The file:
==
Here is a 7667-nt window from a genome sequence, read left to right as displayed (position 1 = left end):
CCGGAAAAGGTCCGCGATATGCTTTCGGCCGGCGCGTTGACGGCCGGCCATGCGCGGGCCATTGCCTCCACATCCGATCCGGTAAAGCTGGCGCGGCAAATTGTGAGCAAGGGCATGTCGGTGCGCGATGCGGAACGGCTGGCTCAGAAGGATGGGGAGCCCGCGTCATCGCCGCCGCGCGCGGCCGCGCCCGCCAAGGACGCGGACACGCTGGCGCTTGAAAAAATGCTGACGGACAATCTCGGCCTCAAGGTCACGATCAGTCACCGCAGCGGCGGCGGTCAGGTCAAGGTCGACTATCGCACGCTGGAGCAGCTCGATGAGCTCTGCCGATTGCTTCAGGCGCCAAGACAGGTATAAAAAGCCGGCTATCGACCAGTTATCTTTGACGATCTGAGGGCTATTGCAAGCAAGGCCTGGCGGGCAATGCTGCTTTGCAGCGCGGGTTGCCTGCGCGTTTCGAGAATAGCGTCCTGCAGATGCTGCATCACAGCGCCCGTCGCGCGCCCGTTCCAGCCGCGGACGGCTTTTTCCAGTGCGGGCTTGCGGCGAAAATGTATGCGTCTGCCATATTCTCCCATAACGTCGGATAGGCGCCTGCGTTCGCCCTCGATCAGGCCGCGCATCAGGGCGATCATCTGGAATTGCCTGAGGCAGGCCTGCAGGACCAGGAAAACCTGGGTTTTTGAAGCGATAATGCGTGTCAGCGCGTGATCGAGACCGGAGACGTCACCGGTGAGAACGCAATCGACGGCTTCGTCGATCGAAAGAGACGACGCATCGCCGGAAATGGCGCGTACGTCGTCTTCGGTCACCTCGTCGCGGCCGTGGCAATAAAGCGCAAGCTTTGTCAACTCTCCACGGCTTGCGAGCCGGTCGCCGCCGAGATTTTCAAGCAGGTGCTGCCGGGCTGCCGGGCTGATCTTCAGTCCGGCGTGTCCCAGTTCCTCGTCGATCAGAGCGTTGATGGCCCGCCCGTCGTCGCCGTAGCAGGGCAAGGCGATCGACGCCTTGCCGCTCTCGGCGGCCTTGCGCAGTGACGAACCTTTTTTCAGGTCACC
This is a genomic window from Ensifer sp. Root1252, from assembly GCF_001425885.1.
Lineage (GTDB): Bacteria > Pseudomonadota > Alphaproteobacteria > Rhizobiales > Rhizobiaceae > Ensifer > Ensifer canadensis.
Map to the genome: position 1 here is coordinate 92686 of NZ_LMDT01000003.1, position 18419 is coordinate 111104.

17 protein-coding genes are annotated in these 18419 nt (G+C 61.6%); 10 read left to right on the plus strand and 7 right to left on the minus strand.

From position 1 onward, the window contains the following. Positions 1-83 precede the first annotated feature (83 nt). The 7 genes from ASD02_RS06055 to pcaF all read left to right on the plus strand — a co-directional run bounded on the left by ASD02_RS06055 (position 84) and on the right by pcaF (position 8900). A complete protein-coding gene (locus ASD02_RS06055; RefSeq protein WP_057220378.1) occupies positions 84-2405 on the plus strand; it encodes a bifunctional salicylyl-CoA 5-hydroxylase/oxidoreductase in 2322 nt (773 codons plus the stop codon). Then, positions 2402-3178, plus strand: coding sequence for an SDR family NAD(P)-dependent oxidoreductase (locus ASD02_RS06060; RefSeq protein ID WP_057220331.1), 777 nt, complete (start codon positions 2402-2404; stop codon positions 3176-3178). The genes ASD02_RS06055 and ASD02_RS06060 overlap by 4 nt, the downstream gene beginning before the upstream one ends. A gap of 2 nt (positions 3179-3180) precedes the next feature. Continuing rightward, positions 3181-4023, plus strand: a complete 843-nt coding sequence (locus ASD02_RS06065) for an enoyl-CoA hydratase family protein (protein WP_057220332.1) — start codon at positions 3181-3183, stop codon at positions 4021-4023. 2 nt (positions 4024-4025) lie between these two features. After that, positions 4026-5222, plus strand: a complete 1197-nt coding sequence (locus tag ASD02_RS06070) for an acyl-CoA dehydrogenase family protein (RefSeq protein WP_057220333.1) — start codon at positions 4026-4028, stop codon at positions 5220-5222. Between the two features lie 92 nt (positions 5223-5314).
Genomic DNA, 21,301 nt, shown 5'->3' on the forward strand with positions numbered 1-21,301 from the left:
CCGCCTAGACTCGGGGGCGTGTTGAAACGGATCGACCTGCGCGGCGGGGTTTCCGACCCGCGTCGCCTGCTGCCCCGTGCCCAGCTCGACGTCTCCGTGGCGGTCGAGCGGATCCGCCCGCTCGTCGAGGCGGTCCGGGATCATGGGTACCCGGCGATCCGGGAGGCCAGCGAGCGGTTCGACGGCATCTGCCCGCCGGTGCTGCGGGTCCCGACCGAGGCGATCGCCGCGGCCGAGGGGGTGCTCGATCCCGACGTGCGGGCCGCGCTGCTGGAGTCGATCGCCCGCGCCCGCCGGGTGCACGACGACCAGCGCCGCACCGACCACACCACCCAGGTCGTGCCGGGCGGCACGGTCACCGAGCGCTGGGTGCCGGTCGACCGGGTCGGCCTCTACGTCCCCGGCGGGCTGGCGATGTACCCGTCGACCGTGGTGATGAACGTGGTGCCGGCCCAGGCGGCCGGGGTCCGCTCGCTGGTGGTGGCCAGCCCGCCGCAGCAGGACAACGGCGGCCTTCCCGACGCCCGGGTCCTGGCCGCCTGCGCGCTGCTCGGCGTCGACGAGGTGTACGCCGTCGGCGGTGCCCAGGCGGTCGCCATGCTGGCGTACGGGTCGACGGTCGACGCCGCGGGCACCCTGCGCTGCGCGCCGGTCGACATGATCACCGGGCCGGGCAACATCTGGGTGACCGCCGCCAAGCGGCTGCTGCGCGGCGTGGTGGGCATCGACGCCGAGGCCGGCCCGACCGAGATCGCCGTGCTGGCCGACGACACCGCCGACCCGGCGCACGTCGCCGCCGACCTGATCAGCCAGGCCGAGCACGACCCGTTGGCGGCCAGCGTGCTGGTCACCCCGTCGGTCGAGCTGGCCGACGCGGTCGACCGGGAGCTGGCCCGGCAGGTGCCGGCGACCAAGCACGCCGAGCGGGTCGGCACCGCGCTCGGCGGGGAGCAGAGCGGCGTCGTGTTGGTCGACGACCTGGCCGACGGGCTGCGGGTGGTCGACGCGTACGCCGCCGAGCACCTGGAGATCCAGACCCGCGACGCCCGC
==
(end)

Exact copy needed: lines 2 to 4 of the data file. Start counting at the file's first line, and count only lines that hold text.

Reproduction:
CCGGAAAAGGTCCGCGATATGCTTTCGGCCGGCGCGTTGACGGCCGGCCATGCGCGGGCCATTGCCTCCACATCCGATCCGGTAAAGCTGGCGCGGCAAATTGTGAGCAAGGGCATGTCGGTGCGCGATGCGGAACGGCTGGCTCAGAAGGATGGGGAGCCCGCGTCATCGCCGCCGCGCGCGGCCGCGCCCGCCAAGGACGCGGACACGCTGGCGCTTGAAAAAATGCTGACGGACAATCTCGGCCTCAAGGTCACGATCAGTCACCGCAGCGGCGGCGGTCAGGTCAAGGTCGACTATCGCACGCTGGAGCAGCTCGATGAGCTCTGCCGATTGCTTCAGGCGCCAAGACAGGTATAAAAAGCCGGCTATCGACCAGTTATCTTTGACGATCTGAGGGCTATTGCAAGCAAGGCCTGGCGGGCAATGCTGCTTTGCAGCGCGGGTTGCCTGCGCGTTTCGAGAATAGCGTCCTGCAGATGCTGCATCACAGCGCCCGTCGCGCGCCCGTTCCAGCCGCGGACGGCTTTTTCCAGTGCGGGCTTGCGGCGAAAATGTATGCGTCTGCCATATTCTCCCATAACGTCGGATAGGCGCCTGCGTTCGCCCTCGATCAGGCCGCGCATCAGGGCGATCATCTGGAATTGCCTGAGGCAGGCCTGCAGGACCAGGAAAACCTGGGTTTTTGAAGCGATAATGCGTGTCAGCGCGTGATCGAGACCGGAGACGTCACCGGTGAGAACGCAATCGACGGCTTCGTCGATCGAAAGAGACGACGCATCGCCGGAAATGGCGCGTACGTCGTCTTCGGTCACCTCGTCGCGGCCGTGGCAATAAAGCGCAAGCTTTGTCAACTCTCCACGGCTTGCGAGCCGGTCGCCGCCGAGATTTTCAAGCAGGTGCTGCCGGGCTGCCGGGCTGATCTTCAGTCCGGCGTGTCCCAGTTCCTCGTCGATCAGAGCGTTGATGGCCCGCCCGTCGTCGCCGTAGCAGGGCAAGGCGATCGACGCCTTGCCGCTCTCGGCGGCCTTGCGCAGTGACGAACCTTTTTTCAGGTCACC
This is a genomic window from Ensifer sp. Root1252, from assembly GCF_001425885.1.
Lineage (GTDB): Bacteria > Pseudomonadota > Alphaproteobacteria > Rhizobiales > Rhizobiaceae > Ensifer > Ensifer canadensis.